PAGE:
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1. Biological Carbon Monoxide Filter

The aim of the Project is to express CODH (Carbon monoxide dehydrogenase) enzyme found in different types of bacteria in cyanobacteria. This enzyme converts CO to CO2 using the reactions below:

CO2 + 2H+ + 2e- <-> CO + H2O

Once the CO2 binds, there is a subtle change in the shape of the enzyme that prohibits the CO, when released from the active site, from escaping into the cytoplasm. Being cut off, there is only one escape: move through the molecular tunnel in the enzyme to the A cluster situated by the exit.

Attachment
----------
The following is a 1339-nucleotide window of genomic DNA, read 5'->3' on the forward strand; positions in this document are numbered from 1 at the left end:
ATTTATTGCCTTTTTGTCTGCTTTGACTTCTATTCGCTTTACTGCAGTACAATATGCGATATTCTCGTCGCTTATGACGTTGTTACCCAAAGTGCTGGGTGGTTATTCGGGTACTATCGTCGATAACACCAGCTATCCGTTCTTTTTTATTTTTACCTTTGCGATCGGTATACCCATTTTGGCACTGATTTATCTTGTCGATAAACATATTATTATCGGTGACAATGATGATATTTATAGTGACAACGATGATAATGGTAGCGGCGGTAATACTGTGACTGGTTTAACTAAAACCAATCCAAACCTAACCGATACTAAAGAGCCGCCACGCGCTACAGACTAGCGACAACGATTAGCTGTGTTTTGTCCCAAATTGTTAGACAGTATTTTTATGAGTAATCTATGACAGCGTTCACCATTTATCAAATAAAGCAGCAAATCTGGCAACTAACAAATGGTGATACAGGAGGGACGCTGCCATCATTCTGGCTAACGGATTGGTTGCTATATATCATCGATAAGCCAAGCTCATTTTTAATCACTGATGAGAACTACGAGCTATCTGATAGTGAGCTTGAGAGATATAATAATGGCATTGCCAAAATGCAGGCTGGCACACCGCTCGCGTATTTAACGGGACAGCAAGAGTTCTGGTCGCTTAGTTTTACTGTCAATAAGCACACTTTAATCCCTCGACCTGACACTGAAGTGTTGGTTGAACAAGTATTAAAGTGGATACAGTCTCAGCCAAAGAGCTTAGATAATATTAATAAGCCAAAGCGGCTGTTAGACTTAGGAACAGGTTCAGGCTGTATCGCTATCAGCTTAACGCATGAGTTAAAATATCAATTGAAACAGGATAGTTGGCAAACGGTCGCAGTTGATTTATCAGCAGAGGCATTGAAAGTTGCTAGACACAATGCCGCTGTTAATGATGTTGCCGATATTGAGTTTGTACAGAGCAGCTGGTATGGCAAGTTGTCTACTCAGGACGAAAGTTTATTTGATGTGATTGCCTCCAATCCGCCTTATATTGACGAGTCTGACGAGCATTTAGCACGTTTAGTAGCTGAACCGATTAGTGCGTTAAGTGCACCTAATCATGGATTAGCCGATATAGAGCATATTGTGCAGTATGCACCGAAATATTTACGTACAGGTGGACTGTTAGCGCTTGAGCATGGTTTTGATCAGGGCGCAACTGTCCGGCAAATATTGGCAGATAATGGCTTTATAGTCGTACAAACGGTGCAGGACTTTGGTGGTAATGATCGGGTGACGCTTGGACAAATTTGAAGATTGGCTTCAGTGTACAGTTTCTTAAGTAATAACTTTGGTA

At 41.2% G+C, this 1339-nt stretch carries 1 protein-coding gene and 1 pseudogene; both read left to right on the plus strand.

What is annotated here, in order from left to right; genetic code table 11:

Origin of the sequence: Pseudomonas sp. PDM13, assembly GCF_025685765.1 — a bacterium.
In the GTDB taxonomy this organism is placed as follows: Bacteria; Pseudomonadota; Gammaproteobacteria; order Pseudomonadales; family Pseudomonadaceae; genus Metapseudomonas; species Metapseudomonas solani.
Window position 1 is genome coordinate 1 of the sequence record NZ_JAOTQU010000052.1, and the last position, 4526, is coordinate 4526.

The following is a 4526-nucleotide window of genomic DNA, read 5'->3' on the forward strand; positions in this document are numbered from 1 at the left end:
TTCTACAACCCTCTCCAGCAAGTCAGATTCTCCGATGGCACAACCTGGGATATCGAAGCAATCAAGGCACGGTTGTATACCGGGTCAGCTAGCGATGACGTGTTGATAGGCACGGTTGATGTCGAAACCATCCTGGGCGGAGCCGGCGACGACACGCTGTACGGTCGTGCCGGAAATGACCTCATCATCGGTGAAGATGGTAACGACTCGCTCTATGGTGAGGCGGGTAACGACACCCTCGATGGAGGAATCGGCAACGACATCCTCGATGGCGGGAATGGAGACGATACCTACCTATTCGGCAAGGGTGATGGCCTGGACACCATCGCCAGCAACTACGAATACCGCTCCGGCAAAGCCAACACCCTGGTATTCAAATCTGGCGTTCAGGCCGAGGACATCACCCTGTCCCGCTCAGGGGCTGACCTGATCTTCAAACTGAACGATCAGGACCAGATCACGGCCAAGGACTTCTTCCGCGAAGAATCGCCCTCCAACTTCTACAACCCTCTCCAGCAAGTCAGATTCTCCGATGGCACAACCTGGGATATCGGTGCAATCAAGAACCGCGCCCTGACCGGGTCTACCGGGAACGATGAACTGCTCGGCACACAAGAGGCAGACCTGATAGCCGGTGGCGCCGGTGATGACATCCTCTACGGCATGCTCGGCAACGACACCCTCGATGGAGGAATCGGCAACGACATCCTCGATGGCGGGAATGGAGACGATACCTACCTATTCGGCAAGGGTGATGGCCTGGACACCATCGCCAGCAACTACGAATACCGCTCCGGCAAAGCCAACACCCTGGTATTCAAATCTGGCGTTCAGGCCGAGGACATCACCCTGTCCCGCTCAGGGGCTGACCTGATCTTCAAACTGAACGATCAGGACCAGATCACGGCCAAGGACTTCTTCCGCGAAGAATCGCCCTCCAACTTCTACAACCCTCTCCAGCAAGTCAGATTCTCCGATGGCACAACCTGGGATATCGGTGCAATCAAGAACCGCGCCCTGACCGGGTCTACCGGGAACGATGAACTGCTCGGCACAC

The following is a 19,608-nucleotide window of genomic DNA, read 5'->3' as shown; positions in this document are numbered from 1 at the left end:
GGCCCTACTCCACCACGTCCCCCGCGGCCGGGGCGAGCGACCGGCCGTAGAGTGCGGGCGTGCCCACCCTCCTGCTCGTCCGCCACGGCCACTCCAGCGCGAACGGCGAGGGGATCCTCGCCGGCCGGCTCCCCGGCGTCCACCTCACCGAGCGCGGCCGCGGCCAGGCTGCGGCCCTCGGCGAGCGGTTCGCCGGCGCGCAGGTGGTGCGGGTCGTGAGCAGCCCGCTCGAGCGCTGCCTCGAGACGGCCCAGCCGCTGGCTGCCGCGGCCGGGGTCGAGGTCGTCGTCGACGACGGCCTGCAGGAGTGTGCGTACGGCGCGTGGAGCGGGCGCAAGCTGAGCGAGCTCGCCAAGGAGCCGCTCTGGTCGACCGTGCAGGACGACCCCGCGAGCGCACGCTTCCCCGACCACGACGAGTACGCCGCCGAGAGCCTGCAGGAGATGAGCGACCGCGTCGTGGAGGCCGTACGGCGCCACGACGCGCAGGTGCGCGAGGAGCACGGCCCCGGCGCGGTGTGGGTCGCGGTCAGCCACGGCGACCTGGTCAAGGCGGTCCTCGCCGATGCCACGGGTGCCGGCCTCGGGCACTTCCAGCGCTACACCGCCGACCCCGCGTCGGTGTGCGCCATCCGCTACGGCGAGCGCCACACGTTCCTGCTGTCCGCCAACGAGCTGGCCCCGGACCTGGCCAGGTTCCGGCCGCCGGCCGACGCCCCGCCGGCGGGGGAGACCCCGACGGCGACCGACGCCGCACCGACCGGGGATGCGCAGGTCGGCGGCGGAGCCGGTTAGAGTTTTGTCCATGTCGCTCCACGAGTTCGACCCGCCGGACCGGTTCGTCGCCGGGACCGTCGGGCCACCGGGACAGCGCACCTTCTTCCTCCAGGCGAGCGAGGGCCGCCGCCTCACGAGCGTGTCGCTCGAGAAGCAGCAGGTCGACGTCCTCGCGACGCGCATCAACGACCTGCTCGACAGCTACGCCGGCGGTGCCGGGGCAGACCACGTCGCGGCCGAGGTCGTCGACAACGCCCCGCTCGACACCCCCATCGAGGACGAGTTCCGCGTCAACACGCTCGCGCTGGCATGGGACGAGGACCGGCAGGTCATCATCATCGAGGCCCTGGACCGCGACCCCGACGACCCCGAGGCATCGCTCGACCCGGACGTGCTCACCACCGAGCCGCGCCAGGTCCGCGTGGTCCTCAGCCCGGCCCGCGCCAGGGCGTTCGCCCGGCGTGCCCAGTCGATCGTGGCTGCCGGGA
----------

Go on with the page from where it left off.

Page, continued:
One electron comes from the reduced B cluster, and one electron cones from the reduce C cluster itself.

This is a reversible reaction; it's conceivable that the toxic effects of CO can be somewhat neutralized by the cell by turning it into CO2. However, since CO is not common in the environment it is doubtful that the bacterium uses the reversed reaction to save itself.


By the way, the name carbon monoxide dehydrogenase comes from the class of enzymes to which this activity belongs. You'll notice there is no hydrogen on CO2 to dehydrogenate, but if you reverse the reaction above, you can see what is dehydrogenated.

CODH is important for maintaining current atmospheric conditions. Microbial metabolisms of CO maintains ambient CO at levels safe for other forms of life.

Part 2

The Experiments

Part 3